Saturday, February 21, 2009

Homeowner Affordability and Stability Plan announced

The news is full of information on the new plan to help homeowners in trouble. Click here for a link to a great chart of who will qualify per a New York Times article.

We received the update below from the National Association of Realtors that discusses in detail the latest help planned for homeowners in trouble:

On February 18, 2009, President Obama announced his Homeowner Affordability and Stability Plan, designed to help up to 7-9 million families avoid foreclosure by restructuring or refinancing their mortgages. There are three main elements.

1. GSE Refinancing for Responsible Homeowners Suffering from Falling Home Prices.
Fannie Mae and Freddie Mac (the government sponsored enterprises, or GSEs) will refinance the mortgages for 4-5 million homeowners with loans owned or guaranteed by the GSEs. The streamlined refinancing program is designed to help borrowers with loan-to-value ratios above 80 percent up to 105 percent.

2. $75 Billion Homeowner Stability Initiative to Reach up to 3 to 4 Million At-Risk Homeowners
The goal of the 3-year Homeowner Stability Initiative is to reduce the monthly payment of homeowners to affordable levels using $75 billion from TARP and the GSEs. The program will be available for home owner-occupants “at risk of imminent default” even if they are current in making mortgage payments, as well as those already delinquent. It will only apply to mortgages at or below the GSE conforming loan limits.

Key elements of the plan:
· The lender world first be required to reduce rates, without assistance, so the monthly payment does not exceed 38 percent of borrower income (debt-to-income ratio of 38 percent). After that, federal assistance would be used to match, on a dollar-for-dollar basis, further reductions to bring the debt-to-income ratio down to 31 percent.
· After 5 years, the rate could increase gradually to the loan rate in effect at the time of the modification.
· Lenders may reduce monthly payments by reducing principal. Federal assistance would share the cost (up to the amount the lender would receive for reducing interest rates).
· As an incentive to loan servicers, they will receive $1,000 up front for each qualified loan modification. For borrowers who stay current on the modified loan, servicers will receive a monthly “pay for success” fees up to $1,000 a year for 3 years.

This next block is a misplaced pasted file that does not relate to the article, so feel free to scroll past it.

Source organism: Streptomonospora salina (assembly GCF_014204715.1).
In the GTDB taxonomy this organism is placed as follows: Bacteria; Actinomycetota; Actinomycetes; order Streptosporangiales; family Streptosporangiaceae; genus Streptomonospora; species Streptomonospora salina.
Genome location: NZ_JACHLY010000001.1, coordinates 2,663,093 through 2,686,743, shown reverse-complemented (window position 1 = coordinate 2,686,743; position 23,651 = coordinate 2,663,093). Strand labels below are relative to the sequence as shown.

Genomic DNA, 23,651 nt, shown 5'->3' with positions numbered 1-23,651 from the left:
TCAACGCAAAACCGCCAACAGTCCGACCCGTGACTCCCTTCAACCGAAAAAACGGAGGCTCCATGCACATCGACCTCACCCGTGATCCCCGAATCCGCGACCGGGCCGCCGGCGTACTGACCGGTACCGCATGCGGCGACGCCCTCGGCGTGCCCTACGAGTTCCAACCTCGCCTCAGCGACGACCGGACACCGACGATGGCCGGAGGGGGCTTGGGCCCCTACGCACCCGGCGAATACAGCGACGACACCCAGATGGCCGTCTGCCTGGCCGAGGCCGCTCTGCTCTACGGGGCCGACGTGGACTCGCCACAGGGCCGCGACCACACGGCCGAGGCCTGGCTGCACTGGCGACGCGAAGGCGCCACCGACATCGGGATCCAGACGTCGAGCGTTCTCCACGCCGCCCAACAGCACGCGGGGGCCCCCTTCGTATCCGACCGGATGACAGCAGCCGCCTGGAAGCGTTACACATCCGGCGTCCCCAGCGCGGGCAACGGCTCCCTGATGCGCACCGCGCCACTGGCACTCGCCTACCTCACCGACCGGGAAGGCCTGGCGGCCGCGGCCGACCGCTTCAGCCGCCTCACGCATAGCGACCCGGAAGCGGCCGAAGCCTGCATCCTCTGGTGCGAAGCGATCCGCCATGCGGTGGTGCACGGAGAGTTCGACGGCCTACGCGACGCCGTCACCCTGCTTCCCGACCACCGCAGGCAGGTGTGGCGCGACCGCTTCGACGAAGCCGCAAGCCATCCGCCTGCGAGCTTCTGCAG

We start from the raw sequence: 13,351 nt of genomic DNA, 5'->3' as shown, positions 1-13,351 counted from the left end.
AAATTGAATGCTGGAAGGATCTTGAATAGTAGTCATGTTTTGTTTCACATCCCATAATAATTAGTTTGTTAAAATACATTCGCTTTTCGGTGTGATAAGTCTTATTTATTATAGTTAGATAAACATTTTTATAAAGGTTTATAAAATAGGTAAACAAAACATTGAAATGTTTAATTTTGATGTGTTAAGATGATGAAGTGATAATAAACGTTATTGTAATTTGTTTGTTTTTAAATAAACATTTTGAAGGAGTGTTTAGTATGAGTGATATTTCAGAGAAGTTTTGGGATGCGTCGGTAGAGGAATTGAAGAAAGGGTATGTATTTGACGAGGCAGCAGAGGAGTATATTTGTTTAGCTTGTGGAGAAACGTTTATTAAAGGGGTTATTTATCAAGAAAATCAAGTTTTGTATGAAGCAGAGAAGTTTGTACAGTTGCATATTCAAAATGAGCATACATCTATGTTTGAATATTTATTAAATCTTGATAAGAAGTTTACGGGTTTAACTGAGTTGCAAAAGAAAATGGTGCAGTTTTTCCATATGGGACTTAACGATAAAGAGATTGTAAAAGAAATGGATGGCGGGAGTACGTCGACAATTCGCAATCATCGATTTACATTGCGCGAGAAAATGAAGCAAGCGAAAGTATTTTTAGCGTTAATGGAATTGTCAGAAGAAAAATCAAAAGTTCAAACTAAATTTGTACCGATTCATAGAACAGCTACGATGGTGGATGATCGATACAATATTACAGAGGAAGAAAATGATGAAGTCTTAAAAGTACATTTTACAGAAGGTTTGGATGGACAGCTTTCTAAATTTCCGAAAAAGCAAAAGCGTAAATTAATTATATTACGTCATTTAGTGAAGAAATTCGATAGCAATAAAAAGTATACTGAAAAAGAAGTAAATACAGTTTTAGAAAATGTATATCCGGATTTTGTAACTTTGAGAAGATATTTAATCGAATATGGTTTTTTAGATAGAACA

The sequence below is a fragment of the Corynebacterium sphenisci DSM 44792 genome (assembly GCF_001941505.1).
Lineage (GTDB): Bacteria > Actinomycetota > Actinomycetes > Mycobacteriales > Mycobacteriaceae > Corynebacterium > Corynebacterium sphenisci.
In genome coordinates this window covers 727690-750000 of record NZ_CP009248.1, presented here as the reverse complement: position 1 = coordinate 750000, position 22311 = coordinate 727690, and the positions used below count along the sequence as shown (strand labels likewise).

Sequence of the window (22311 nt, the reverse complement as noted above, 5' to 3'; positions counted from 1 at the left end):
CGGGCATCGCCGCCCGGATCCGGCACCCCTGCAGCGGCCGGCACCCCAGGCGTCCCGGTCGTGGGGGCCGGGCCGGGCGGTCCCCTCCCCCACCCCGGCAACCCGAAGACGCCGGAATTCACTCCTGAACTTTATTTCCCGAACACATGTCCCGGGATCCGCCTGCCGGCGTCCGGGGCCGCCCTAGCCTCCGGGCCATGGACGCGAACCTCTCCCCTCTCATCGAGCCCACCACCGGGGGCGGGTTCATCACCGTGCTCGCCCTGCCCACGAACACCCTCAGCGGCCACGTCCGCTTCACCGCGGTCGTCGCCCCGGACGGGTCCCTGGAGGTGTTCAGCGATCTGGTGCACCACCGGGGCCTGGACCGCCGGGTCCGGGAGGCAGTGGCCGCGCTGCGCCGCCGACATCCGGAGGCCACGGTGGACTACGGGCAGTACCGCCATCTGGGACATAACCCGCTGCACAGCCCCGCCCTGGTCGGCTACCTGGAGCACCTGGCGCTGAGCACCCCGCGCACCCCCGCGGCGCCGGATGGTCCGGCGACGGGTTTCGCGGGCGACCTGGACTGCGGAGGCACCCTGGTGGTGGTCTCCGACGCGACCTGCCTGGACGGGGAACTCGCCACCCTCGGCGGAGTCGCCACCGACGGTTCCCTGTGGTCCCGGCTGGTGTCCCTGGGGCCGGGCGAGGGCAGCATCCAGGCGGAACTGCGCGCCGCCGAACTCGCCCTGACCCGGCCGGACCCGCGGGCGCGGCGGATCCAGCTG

· As an incentive to borrowers, borrowers will receive a monthly reduction in their mortgage balance, up to $1,000 a year for 5 years.
· As an additional incentive to help borrowers avoid going into delinquency, servicers will receive $500 and mortgage holders will receive $1,500, if they modify at-risk mortgages before the borrower becomes delinquent.
· As an incentive for lenders to modify more mortgages, the Obama plan—together with the FDIC—has developed a partial guarantee initiative. The Treasury Department will establish an insurance fund of up to $10 billion to discourage lenders from foreclosing on mortgages, by limiting their lose if home prices decline more than expected. Mortgage holders of modified mortgages could receive a payment on each modified loan, linked to home price index declines.
· Treasury will establish uniform guidelines for loan modifications, working with bank regulators and the FDIC. All financial institutions receiving Financial Stability Plan assistance will have to agree to follow the guidance. The GSEs will use the guidance for their loans, and the government will work to apply them “when permissible and appropriate” to all federally owned or guaranteed loans, including Ginnie Mae, FHA, Treasury, Federal Reserve, FDIC, VA and Agriculture loans.
· The plan includes other elements, including:
o Strong oversight .
o “Allow Judicial Modification of Home Mortgages During Bankruptcy for

Borrowers Who Have Run Out of Options.” Only mortgages under GSE loan limits would qualify. Homeowners must first seek a loan modification. Legislation is needed. The plan also anticipates legislation to give FHA and VA authority to pay partial claims if there is a bankruptcy or voluntary loan modification so holders of FHA and VA guaranteed loans are not hurt.
o Funding for displaced renters and neighborhood stabilization.
o Improving Hope for Homeowners and other FHA programs.

3. Supporting Low Mortgage Rates by Strengthening Confidence in Fannie Mae and Freddie Mac
The Obama Plan beefs up the current support for the GSEs.
· The Treasury Department is doubling, from $100 billion to $200 billion for each GSE, its pledge to invest money to make sure that the GSEs maintain a positive net worth. This will further assure that the federal government is committed to maintaining the mission of the GSEs. In a statement issued today, Director Lockhart described this mission as “providing much-needed liquidity, stability and affordability to the housing market at this time.” He went on to say that doubling the commitment “should remove any possible concerns debt and mortgage-backed securities investors have about the strong commitment of the U.S. Government to support Fannie Mae and Freddie Mac.” He expects the increased commitment to help keep interest rates low, which will help both current and future homeowners. The additional $200 billion is from HERA in connection with the conservatorship, not from the Financial Stability Plan or TARP.
· Treasury will continue to buy GSE MBSs, as announced when the GSEs were placed into conservatorship.
· The GSEs will be able to increase their portfolios by $50 billion to $900 billion, and increase their outstanding debt.
· The Administration will work with the GSEs to support state housing finance agencies.

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